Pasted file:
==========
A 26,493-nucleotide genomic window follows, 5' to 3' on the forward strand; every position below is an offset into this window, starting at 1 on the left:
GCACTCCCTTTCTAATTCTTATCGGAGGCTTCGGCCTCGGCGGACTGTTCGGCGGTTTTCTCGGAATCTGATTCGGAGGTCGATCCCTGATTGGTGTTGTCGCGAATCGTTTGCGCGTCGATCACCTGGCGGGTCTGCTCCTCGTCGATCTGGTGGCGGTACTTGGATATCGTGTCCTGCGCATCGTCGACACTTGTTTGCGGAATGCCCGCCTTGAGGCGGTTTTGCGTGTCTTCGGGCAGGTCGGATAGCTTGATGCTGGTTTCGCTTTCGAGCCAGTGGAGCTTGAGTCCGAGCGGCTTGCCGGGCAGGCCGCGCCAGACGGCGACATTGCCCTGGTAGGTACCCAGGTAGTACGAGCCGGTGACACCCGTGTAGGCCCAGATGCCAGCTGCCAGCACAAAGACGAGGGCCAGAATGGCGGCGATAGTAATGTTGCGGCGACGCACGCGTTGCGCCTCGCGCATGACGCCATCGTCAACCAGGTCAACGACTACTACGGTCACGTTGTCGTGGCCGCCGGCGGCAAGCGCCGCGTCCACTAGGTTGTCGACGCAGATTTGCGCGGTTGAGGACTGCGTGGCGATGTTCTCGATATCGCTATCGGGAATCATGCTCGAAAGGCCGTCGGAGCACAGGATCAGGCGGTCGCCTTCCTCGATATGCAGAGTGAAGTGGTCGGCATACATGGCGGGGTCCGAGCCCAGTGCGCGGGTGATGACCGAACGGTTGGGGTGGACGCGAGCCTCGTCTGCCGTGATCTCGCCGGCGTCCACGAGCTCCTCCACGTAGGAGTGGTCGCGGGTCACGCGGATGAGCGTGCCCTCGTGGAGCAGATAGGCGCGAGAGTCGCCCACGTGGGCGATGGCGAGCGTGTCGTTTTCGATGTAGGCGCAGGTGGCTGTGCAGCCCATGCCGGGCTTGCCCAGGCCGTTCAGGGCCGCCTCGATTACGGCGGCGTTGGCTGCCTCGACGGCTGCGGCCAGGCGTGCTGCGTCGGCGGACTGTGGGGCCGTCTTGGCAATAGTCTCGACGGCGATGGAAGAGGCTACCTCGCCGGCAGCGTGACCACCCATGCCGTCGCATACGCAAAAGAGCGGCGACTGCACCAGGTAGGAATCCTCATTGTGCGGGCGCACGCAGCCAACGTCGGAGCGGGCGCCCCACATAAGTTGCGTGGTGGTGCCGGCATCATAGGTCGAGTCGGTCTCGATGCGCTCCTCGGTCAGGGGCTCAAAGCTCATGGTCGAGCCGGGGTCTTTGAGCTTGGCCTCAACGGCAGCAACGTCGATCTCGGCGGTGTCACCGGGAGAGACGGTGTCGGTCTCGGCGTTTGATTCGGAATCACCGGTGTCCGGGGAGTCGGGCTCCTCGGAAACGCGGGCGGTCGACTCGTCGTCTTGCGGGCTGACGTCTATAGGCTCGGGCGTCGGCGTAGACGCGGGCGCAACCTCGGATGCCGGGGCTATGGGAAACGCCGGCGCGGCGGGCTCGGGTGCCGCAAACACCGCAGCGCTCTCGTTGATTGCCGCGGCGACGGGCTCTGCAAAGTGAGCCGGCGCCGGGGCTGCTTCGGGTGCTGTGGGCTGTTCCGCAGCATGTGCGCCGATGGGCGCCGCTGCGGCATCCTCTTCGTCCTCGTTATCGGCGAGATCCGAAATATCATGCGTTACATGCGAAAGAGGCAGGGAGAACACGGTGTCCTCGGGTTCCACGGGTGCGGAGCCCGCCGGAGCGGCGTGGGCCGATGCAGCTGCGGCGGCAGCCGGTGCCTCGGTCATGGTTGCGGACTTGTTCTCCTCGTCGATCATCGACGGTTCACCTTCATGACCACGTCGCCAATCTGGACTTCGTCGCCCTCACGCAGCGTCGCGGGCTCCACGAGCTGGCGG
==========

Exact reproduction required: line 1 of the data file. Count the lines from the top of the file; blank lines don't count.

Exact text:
A 26,493-nucleotide genomic window follows, 5' to 3' on the forward strand; every position below is an offset into this window, starting at 1 on the left: